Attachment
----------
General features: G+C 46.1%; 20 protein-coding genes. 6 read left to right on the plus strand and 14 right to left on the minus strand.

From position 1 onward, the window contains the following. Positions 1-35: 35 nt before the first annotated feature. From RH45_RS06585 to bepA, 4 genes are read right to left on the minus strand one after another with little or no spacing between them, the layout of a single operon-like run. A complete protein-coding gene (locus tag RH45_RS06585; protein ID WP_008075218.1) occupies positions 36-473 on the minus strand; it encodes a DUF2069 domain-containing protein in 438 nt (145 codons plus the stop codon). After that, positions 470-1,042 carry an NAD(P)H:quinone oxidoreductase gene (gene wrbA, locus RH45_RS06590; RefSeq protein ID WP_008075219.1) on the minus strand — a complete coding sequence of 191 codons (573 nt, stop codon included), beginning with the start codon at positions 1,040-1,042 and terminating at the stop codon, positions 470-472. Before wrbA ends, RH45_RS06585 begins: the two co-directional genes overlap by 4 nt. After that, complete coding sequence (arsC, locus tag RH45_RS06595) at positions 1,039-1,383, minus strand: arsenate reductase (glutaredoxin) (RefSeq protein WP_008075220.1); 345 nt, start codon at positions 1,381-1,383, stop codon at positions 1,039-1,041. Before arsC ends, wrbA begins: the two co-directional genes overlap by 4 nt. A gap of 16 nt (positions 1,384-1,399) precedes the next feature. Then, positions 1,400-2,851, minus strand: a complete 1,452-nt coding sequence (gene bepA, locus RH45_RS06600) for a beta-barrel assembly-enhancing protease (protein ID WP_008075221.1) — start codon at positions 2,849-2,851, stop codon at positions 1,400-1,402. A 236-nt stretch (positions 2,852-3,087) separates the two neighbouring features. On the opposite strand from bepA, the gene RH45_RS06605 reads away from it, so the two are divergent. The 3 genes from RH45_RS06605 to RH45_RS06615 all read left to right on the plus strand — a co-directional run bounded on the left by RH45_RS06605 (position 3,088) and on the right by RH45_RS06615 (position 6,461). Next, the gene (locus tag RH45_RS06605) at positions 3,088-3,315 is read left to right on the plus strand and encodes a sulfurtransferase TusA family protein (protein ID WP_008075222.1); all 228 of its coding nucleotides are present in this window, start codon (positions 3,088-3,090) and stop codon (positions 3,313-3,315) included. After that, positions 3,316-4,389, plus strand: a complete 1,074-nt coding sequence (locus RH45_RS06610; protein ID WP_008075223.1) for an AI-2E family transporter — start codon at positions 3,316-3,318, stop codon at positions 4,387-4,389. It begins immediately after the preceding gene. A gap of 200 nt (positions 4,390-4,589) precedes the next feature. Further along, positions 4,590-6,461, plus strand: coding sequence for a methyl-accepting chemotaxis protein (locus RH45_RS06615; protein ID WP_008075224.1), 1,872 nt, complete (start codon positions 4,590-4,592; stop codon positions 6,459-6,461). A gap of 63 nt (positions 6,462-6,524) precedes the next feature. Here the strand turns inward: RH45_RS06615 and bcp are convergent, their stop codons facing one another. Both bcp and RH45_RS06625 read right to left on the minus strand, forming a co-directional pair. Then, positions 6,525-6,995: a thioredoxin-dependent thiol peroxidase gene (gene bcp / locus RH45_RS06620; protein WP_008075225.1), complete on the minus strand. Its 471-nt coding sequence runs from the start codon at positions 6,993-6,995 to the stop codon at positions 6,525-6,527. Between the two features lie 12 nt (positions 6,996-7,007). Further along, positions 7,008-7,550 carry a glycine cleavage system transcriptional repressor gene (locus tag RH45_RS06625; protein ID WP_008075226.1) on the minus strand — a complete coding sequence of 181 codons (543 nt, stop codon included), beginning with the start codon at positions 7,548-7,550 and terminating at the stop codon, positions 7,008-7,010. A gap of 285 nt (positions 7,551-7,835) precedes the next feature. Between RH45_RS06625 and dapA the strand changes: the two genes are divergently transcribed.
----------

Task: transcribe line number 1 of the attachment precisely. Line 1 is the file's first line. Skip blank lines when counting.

General features: G+C 46.1%; 20 protein-coding genes. 6 read left to right on the plus strand and 14 right to left on the minus strand.